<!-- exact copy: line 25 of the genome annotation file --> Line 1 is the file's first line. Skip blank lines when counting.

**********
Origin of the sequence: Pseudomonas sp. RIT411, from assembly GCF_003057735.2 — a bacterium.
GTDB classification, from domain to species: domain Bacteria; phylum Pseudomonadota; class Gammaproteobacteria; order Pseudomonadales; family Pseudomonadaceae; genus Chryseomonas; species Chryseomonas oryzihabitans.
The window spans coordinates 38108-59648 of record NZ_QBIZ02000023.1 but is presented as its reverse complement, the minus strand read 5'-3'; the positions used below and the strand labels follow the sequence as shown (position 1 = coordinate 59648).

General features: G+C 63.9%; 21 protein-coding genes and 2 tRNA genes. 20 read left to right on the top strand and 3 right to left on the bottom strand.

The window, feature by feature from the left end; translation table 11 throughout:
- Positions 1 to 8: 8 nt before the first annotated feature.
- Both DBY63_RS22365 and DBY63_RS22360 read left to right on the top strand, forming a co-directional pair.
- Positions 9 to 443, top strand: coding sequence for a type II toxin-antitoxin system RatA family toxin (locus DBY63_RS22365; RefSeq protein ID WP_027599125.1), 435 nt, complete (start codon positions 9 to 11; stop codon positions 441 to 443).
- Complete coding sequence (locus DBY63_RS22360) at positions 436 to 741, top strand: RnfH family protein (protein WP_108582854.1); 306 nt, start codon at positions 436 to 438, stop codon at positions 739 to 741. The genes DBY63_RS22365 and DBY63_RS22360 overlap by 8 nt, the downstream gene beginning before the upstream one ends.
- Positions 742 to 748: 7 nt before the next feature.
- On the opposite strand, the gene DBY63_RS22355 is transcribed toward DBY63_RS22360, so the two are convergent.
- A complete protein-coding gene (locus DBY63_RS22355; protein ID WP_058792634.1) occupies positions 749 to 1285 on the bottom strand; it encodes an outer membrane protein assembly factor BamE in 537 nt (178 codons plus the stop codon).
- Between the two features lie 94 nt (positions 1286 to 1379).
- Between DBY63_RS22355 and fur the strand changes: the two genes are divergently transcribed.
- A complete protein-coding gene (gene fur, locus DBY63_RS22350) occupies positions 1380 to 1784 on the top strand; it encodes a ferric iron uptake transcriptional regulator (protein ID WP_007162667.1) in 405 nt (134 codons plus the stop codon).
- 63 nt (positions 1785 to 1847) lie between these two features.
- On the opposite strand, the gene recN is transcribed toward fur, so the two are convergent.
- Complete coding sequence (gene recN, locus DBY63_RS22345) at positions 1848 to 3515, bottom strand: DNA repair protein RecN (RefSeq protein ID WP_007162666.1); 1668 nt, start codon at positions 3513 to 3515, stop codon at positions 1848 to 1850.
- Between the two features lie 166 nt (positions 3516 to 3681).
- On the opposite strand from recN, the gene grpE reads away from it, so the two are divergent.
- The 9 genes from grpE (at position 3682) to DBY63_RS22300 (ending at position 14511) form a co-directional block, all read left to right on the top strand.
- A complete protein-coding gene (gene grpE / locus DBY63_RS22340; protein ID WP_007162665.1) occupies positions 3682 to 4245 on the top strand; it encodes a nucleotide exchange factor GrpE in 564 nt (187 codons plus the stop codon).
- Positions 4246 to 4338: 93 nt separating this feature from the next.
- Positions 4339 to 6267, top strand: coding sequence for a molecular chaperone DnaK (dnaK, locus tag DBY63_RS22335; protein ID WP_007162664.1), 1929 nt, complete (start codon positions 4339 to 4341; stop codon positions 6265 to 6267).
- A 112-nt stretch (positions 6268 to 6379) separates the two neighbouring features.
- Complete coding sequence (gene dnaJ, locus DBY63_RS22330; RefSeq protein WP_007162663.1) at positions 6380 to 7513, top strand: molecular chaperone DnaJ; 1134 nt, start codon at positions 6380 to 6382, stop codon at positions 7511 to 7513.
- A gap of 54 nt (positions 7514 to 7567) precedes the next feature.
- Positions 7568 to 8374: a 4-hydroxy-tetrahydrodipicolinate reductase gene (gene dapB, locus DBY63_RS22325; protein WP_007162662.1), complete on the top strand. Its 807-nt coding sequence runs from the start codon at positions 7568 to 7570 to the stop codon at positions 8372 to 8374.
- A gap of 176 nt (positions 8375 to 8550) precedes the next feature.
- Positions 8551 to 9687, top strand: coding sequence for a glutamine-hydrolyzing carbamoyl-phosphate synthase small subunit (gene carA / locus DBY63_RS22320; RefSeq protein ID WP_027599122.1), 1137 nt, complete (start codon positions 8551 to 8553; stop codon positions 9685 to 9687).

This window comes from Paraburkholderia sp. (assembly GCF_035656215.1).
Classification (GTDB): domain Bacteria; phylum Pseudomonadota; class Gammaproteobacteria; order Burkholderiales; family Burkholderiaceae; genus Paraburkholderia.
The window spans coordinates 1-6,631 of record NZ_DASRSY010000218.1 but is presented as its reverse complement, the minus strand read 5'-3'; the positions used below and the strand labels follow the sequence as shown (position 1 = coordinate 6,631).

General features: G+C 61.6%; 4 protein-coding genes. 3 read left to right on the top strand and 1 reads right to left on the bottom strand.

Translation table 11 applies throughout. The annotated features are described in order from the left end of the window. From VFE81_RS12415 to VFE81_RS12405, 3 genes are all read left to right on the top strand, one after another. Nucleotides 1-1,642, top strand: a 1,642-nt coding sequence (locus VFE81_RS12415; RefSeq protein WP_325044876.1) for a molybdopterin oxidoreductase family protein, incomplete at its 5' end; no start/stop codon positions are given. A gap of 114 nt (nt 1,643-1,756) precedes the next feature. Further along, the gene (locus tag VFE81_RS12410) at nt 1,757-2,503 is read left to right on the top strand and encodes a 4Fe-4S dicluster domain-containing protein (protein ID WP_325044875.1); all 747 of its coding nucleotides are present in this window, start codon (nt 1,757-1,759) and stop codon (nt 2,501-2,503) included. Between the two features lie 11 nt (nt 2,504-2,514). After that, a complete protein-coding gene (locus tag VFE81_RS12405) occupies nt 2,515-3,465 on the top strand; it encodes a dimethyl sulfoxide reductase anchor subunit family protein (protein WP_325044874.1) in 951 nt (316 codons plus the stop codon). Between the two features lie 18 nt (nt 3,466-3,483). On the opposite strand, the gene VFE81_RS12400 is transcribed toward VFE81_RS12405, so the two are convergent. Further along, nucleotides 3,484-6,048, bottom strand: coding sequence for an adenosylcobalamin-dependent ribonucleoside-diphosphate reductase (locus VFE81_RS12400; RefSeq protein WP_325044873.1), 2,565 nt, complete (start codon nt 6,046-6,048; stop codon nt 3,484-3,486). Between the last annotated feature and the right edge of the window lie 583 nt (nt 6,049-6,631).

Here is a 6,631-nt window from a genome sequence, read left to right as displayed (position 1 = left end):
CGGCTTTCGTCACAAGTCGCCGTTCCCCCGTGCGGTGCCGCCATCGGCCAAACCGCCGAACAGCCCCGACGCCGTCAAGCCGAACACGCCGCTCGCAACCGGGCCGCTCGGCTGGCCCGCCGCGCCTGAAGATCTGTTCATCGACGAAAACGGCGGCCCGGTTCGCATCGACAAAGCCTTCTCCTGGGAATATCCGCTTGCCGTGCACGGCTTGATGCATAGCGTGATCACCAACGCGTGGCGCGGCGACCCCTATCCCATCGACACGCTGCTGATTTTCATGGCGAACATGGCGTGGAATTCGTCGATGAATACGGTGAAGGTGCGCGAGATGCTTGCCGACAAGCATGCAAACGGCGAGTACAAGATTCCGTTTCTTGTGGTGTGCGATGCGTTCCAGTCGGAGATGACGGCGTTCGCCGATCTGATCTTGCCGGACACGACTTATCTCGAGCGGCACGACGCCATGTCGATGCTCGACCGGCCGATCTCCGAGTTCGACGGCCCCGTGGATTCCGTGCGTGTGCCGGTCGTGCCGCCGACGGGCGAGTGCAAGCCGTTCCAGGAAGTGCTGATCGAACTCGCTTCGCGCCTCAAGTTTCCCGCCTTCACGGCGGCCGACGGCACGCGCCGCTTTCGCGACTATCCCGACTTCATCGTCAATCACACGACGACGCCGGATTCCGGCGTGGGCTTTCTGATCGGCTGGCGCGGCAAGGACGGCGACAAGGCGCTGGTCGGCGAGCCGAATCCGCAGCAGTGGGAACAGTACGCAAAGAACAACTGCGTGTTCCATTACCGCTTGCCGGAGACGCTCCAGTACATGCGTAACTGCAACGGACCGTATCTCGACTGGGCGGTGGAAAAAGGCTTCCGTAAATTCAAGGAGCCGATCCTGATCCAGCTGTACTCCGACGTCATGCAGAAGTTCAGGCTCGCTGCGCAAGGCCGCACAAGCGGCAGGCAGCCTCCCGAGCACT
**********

- A 112-nt stretch (positions 6268 to 6379) separates the two neighbouring features.